Swiveling-domain mechanism for enzymatic phosphotransfer between remote reaction sites.

Printer-friendly versionPrinter-friendly versionPDF versionPDF version
TitleSwiveling-domain mechanism for enzymatic phosphotransfer between remote reaction sites.
Publication TypeJournal Article
Year of Publication1996
AuthorsHerzberg, O, Chen, CC, Kapadia, G, McGuire, M, Carroll, LJ, Noh, SJ, Dunaway-Mariano, D
JournalProc Natl Acad Sci U S A
Date Published1996 Apr 2
KeywordsAmino Acid Sequence, Binding Sites, Clostridium, Crystallography, X-Ray, Escherichia coli, Macromolecular Substances, Models, Molecular, Models, Structural, Molecular Sequence Data, Protein Folding, Protein Structure, Secondary, Pyruvate, Orthophosphate Dikinase, Recombinant Proteins, Software

The crystal structure of pyruvate phosphate dikinase, a histidyl multiphosphotransfer enzyme that synthesizes adenosine triphosphate, reveals a three-domain molecule in which the phosphohistidine domain is flanked by the nucleotide and the phosphoenolpyruvate/pyruvate domains, with the two substrate binding sites approximately 45 angstroms apart. The modes of substrate binding have been deduced by analogy to D-Ala-D-Ala ligase and to pyruvate kinase. Coupling between the two remote active sites is facilitated by two conformational states of the phosphohistidine domain. While the crystal structure represents the state of interaction with the nucleotide, the second state is achieved by swiveling around two flexible peptide linkers. This dramatic conformational transition brings the phosphocarrier residue in close proximity to phosphoenolpyruvate/pyruvate. The swiveling-domain paradigm provides an effective mechanism for communication in complex multidomain/multiactive site proteins.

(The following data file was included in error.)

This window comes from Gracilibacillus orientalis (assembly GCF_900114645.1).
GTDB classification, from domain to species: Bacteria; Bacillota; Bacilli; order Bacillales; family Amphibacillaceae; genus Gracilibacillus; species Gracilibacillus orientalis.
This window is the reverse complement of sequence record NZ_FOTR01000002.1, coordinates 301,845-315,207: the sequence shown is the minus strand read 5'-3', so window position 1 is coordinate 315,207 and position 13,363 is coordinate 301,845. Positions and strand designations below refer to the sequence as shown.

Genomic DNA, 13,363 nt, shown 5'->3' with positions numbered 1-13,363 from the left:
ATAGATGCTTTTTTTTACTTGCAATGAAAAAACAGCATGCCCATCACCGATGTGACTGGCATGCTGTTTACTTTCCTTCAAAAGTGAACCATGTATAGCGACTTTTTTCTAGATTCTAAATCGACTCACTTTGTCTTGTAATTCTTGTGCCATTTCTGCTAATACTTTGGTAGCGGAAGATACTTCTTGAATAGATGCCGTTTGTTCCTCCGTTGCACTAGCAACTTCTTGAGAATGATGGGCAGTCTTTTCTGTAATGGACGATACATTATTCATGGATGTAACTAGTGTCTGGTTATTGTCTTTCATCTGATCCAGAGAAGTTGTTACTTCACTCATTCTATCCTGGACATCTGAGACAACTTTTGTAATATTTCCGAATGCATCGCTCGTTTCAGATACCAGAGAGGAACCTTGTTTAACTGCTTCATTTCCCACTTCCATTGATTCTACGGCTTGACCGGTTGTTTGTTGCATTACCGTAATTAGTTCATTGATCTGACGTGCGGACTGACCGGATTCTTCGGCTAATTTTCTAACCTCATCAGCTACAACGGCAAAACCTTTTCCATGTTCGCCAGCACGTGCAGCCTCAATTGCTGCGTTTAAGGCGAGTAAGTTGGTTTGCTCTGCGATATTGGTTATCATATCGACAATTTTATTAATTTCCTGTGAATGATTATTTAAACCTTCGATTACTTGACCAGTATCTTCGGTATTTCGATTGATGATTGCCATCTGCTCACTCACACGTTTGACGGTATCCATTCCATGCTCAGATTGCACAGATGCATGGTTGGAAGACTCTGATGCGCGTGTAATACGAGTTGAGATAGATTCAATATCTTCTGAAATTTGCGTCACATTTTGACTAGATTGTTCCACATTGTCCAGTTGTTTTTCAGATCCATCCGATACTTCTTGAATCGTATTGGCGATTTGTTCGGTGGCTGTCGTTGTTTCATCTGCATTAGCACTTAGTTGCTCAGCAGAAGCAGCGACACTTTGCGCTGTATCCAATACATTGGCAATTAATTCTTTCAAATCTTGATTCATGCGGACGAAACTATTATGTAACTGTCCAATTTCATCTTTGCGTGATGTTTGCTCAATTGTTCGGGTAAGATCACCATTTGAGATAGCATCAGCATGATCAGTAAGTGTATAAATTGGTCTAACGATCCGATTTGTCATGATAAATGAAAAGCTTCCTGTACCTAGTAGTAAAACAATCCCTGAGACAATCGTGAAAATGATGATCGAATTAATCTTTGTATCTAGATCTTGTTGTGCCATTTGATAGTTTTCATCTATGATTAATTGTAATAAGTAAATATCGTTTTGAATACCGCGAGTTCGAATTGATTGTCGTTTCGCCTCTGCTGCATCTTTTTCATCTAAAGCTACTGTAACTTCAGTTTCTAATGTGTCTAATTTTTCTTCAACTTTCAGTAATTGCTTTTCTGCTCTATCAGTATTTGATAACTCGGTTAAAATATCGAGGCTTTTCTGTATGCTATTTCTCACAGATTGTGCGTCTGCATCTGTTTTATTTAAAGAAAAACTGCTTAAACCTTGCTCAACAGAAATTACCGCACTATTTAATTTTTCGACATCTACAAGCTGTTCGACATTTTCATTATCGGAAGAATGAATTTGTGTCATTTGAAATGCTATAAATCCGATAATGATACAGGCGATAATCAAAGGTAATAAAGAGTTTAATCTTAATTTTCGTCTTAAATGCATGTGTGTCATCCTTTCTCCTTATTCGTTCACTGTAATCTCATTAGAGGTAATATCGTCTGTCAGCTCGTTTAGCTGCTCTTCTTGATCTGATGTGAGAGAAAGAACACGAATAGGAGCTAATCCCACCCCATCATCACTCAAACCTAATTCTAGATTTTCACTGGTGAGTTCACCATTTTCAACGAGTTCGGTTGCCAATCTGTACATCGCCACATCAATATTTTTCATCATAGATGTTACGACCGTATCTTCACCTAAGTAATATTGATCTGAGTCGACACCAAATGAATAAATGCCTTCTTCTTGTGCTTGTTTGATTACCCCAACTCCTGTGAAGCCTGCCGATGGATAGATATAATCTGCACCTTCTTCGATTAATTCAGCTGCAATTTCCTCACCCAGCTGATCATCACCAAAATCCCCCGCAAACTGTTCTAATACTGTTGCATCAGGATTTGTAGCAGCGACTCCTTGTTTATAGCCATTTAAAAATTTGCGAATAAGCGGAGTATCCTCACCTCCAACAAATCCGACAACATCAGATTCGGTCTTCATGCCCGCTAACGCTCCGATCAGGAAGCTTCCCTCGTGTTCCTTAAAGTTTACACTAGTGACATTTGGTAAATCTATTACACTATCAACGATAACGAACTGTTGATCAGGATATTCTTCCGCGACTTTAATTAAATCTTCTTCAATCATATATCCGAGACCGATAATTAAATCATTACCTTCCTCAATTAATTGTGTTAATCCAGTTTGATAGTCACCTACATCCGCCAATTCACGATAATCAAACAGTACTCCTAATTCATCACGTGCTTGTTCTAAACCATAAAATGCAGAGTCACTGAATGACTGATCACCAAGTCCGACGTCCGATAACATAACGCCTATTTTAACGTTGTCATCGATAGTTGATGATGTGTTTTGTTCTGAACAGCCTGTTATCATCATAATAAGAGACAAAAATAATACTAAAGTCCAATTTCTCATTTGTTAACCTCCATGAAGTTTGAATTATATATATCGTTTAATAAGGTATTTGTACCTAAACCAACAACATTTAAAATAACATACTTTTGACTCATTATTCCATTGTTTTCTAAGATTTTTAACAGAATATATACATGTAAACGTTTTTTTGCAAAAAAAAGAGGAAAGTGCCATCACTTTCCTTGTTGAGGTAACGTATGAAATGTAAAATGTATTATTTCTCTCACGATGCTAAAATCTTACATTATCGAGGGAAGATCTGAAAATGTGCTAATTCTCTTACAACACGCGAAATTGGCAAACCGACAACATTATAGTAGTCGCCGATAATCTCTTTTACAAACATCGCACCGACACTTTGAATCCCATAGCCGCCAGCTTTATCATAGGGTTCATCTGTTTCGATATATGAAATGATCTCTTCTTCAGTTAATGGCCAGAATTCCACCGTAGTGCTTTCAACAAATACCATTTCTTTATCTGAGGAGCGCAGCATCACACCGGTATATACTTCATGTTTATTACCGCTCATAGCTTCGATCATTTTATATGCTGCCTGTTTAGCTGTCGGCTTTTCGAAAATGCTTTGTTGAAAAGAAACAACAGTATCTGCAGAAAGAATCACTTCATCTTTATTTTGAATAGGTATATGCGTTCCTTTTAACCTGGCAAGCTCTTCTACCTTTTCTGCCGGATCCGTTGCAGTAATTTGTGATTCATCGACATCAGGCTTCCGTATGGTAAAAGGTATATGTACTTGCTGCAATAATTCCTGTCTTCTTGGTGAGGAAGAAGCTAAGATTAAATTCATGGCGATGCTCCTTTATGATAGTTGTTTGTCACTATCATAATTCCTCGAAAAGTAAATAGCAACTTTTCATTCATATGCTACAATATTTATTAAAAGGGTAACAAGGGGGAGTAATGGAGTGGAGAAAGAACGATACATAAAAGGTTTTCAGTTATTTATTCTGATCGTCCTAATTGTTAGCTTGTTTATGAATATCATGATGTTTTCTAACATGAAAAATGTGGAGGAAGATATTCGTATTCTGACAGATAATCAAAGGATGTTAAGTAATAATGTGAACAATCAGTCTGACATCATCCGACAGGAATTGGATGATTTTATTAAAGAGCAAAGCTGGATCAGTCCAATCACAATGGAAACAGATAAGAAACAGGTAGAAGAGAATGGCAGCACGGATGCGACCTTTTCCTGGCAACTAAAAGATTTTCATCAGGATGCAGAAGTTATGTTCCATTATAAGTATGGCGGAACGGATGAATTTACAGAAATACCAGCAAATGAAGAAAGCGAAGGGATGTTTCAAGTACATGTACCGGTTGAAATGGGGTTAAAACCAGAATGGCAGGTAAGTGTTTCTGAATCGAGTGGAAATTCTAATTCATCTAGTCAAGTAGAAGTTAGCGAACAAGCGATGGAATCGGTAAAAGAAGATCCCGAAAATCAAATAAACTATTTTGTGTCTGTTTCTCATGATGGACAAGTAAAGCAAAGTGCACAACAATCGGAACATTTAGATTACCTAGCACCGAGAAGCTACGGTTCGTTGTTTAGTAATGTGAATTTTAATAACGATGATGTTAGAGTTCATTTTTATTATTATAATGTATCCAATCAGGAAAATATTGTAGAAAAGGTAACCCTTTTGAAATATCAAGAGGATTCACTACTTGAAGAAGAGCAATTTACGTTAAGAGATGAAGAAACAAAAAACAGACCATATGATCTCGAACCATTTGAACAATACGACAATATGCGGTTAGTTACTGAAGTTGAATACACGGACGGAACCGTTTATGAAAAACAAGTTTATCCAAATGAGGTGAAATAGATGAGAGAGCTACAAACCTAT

Alternate JournalProc. Natl. Acad. Sci. U.S.A.
PubMed ID8610096
PubMed Central IDPMC39685
Grant ListGM36260 / GM / NIGMS NIH HHS / United States